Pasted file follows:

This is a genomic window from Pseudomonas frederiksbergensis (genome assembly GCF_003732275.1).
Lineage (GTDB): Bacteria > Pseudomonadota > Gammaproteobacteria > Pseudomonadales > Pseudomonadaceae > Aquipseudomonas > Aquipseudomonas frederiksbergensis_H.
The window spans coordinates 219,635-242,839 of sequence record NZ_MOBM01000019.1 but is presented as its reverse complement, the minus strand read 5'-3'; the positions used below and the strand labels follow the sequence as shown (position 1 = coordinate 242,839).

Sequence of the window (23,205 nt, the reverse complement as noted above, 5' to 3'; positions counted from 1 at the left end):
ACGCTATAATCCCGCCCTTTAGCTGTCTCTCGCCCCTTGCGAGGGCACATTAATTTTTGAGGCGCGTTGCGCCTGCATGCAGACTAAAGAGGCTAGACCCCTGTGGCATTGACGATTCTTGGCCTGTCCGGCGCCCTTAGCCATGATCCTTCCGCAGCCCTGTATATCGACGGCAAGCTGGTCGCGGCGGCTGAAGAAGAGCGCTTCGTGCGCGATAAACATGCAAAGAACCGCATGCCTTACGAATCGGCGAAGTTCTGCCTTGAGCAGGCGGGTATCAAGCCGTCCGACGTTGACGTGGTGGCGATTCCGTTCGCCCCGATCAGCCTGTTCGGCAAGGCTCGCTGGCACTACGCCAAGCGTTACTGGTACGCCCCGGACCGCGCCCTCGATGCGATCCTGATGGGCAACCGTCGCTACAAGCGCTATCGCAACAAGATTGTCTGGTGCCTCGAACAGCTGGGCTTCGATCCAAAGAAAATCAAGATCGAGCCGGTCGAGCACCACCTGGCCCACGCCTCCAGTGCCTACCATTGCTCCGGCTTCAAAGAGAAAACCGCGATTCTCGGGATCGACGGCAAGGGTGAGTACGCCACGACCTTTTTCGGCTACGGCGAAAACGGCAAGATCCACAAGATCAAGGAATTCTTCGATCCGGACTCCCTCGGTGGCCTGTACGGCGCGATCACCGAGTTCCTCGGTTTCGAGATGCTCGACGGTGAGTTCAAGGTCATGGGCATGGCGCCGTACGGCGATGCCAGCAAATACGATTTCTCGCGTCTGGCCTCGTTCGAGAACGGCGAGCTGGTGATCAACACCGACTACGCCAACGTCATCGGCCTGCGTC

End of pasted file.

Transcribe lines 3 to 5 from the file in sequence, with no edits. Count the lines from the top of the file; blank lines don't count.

The window spans coordinates 219,635-242,839 of sequence record NZ_MOBM01000019.1 but is presented as its reverse complement, the minus strand read 5'-3'; the positions used below and the strand labels follow the sequence as shown (position 1 = coordinate 242,839).

Sequence of the window (23,205 nt, the reverse complement as noted above, 5' to 3'; positions counted from 1 at the left end):
ACGCTATAATCCCGCCCTTTAGCTGTCTCTCGCCCCTTGCGAGGGCACATTAATTTTTGAGGCGCGTTGCGCCTGCATGCAGACTAAAGAGGCTAGACCCCTGTGGCATTGACGATTCTTGGCCTGTCCGGCGCCCTTAGCCATGATCCTTCCGCAGCCCTGTATATCGACGGCAAGCTGGTCGCGGCGGCTGAAGAAGAGCGCTTCGTGCGCGATAAACATGCAAAGAACCGCATGCCTTACGAATCGGCGAAGTTCTGCCTTGAGCAGGCGGGTATCAAGCCGTCCGACGTTGACGTGGTGGCGATTCCGTTCGCCCCGATCAGCCTGTTCGGCAAGGCTCGCTGGCACTACGCCAAGCGTTACTGGTACGCCCCGGACCGCGCCCTCGATGCGATCCTGATGGGCAACCGTCGCTACAAGCGCTATCGCAACAAGATTGTCTGGTGCCTCGAACAGCTGGGCTTCGATCCAAAGAAAATCAAGATCGAGCCGGTCGAGCACCACCTGGCCCACGCCTCCAGTGCCTACCATTGCTCCGGCTTCAAAGAGAAAACCGCGATTCTCGGGATCGACGGCAAGGGTGAGTACGCCACGACCTTTTTCGGCTACGGCGAAAACGGCAAGATCCACAAGATCAAGGAATTCTTCGATCCGGACTCCCTCGGTGGCCTGTACGGCGCGATCACCGAGTTCCTCGGTTTCGAGATGCTCGACGGTGAGTTCAAGGTCATGGGCATGGCGCCGTACGGCGATGCCAGCAAATACGATTTCTCGCGTCTGGCCTCGTTCGAGAACGGCGAGCTGGTGATCAACACCGACTACGCCAACGTCATCGGCCTGCGTC